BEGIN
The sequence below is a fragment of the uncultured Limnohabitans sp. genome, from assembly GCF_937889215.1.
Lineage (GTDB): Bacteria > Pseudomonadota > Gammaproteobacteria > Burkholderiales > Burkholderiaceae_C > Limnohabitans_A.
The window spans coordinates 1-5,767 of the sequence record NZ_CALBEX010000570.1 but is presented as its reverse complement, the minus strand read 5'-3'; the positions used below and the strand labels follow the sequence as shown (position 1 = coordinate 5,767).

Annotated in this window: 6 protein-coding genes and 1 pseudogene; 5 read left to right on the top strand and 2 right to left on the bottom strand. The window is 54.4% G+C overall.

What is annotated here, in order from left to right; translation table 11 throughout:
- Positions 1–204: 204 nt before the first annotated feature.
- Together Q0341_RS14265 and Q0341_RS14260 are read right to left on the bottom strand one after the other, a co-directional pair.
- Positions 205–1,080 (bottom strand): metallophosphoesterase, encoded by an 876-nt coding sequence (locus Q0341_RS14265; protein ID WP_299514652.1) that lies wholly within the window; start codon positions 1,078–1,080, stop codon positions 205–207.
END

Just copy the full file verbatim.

The sequence below is a fragment of the uncultured Limnohabitans sp. genome, from assembly GCF_937889215.1.
Lineage (GTDB): Bacteria > Pseudomonadota > Gammaproteobacteria > Burkholderiales > Burkholderiaceae_C > Limnohabitans_A.
The window spans coordinates 1-5,767 of the sequence record NZ_CALBEX010000570.1 but is presented as its reverse complement, the minus strand read 5'-3'; the positions used below and the strand labels follow the sequence as shown (position 1 = coordinate 5,767).

Annotated in this window: 6 protein-coding genes and 1 pseudogene; 5 read left to right on the top strand and 2 right to left on the bottom strand. The window is 54.4% G+C overall.

What is annotated here, in order from left to right; translation table 11 throughout:
- Positions 1–204: 204 nt before the first annotated feature.
- Together Q0341_RS14265 and Q0341_RS14260 are read right to left on the bottom strand one after the other, a co-directional pair.
- Positions 205–1,080 (bottom strand): metallophosphoesterase, encoded by an 876-nt coding sequence (locus Q0341_RS14265; protein ID WP_299514652.1) that lies wholly within the window; start codon positions 1,078–1,080, stop codon positions 205–207.